Recently, some of the top business journalists in the U.S. went on record asserting that climate change denial is a form of political posturing that is not worthy of discussion in serious reporting on economic issues. If that doesn't lay the whole climate change denial thing to rest, then hopefully this will: The Weather Company has just endorsed the BICEP (Business for Innovative Climate and Energy Policy) Climate Declaration, which acknowledges the scientific consensus on climate change.
As the owner of The Weather Channel and related weather media platforms, The Weather Company already reaches a broad audience with reality-based information, so it's in a good position to help bridge the political divide...or is it?
Climate change poses an especially great communications challenge, because the hard evidence accumulates over long periods of time and cannot be seen with the naked eye, except in abstract form of a chart or graph.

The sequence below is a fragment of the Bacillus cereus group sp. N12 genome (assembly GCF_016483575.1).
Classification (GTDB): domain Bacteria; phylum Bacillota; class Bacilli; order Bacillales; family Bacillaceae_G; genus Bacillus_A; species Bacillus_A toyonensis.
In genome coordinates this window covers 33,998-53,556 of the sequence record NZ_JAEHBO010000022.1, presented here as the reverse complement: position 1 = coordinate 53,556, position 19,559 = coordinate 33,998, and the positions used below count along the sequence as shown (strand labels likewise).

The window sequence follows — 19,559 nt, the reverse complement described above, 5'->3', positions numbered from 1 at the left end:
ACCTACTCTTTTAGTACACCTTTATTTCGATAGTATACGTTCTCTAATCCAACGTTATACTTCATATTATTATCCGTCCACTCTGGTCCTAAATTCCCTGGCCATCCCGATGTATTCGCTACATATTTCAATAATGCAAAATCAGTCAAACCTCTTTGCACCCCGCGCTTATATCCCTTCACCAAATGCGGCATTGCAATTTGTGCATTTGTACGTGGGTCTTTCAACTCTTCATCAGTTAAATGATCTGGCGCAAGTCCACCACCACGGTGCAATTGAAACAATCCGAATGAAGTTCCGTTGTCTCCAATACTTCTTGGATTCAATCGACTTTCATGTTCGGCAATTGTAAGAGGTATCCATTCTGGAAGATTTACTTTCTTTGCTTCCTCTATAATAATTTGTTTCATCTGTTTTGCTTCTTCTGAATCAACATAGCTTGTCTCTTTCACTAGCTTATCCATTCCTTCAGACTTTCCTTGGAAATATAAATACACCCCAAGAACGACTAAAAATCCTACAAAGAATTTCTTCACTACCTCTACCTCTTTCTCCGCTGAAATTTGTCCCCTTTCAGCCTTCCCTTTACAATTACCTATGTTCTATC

In that regard, The Weather Company could help build these individual experiences into a tipping point. To see why, let's go back a few months ago, when artist and researcher Nickolay Lamm used data from the non-profit organization Climate Central to create a series of arresting before-and-after images of East Coast landmarks affected by sea level rise. He had this to say about the project, which he called "Sea Level Rise in Real Life:"
I’m surprised at the amount of people calling this a 'liberal agenda.' When I was making these illustrations, I based them off sea level rise maps from Climate Central, not someone’s wild imagination.Now Lamm has added a West Coast version to the project, and The Weather Company has picked up on it. In a July 12 article on weather.com, The Weather Channel posted Lamm's West Coast images and video along with links to the East Coast version and to Climate Central.
The article also referenced NOAA and National Geographic, so consider that through The Weather Company, reality-based information from Climate Central is now associated with some of the most trusted (and non-political) names in science information, all wrapped around a series of truly stunning, graphic images of what some of the most familiar icons in the U.S. landscape would look like under water.
Joining The Weather Company in this most recent round of new Climate Declaration endorsements are Akamai Technologies, AMD, Dignity Health, K2 Sports, Participant Media, the Saunders Hotel Group.
[Image (cropped screenshot): The Weather Channel by psd]